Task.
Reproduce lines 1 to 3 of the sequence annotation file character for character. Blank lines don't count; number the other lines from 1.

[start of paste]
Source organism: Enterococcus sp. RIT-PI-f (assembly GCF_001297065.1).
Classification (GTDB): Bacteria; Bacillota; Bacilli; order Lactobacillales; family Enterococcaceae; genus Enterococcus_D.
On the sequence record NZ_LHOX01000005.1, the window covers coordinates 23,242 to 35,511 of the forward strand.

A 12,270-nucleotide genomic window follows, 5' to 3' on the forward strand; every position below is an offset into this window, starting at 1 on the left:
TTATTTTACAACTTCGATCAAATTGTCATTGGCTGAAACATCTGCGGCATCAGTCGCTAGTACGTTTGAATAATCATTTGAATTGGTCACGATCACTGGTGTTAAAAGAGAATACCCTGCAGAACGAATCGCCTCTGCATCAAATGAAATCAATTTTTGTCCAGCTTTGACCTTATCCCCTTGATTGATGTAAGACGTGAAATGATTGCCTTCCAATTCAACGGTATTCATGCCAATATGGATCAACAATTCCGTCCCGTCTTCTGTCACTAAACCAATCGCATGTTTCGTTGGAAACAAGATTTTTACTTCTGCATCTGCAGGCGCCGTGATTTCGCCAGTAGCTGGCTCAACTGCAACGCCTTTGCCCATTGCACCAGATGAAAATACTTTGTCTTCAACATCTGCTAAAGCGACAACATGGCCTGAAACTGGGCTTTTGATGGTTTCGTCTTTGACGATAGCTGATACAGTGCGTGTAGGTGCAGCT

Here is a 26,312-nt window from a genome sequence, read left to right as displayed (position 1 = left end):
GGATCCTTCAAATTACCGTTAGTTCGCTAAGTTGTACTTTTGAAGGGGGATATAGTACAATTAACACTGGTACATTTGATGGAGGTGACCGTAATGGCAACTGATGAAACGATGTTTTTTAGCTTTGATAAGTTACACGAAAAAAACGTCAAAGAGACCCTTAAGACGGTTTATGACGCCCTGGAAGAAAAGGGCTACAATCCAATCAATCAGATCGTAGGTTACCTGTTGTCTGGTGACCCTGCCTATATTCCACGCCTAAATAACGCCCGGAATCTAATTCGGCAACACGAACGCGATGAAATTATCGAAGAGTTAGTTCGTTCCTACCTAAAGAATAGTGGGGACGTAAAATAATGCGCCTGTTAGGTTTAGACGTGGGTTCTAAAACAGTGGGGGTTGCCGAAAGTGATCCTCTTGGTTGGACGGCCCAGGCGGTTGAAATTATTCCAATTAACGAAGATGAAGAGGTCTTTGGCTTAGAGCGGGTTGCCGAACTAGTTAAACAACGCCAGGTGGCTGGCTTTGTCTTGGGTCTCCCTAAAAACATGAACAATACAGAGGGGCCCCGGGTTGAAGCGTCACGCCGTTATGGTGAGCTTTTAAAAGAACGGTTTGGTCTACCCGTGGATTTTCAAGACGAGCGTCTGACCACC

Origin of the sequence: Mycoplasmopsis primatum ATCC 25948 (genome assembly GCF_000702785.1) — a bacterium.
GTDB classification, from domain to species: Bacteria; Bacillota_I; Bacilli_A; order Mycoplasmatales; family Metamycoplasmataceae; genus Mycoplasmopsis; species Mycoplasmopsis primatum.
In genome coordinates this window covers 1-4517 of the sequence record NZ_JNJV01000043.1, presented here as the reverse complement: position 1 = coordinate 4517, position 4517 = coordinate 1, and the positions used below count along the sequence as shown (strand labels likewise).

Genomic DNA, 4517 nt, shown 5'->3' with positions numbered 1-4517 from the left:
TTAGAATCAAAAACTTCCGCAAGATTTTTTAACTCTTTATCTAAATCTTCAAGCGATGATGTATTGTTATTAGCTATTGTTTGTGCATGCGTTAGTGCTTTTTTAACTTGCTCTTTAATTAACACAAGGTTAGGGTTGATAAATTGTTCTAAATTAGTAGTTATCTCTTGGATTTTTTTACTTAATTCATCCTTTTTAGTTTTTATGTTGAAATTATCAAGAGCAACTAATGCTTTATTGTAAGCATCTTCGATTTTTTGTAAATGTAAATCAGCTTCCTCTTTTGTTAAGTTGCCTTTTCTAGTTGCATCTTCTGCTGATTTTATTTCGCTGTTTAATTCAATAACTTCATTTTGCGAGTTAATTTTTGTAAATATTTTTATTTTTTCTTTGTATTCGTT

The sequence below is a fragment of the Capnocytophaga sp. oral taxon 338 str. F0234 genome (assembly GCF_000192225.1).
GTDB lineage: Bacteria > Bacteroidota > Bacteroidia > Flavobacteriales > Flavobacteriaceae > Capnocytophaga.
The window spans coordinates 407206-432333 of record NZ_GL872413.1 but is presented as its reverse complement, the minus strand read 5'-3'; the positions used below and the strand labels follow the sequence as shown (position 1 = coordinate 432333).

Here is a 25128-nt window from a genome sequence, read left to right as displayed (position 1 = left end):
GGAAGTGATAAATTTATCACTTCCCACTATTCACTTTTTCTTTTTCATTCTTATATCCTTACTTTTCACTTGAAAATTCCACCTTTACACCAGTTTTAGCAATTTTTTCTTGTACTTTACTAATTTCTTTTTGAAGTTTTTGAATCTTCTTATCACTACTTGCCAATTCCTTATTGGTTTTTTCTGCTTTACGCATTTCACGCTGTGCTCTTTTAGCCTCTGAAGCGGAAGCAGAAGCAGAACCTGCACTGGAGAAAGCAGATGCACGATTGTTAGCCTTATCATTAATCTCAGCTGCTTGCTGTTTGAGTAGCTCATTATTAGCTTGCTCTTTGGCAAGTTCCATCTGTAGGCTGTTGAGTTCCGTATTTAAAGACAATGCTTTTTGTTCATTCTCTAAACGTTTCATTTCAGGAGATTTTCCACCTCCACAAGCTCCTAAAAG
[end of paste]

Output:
Source organism: Enterococcus sp. RIT-PI-f (assembly GCF_001297065.1).
Classification (GTDB): Bacteria; Bacillota; Bacilli; order Lactobacillales; family Enterococcaceae; genus Enterococcus_D.
On the sequence record NZ_LHOX01000005.1, the window covers coordinates 23,242 to 35,511 of the forward strand.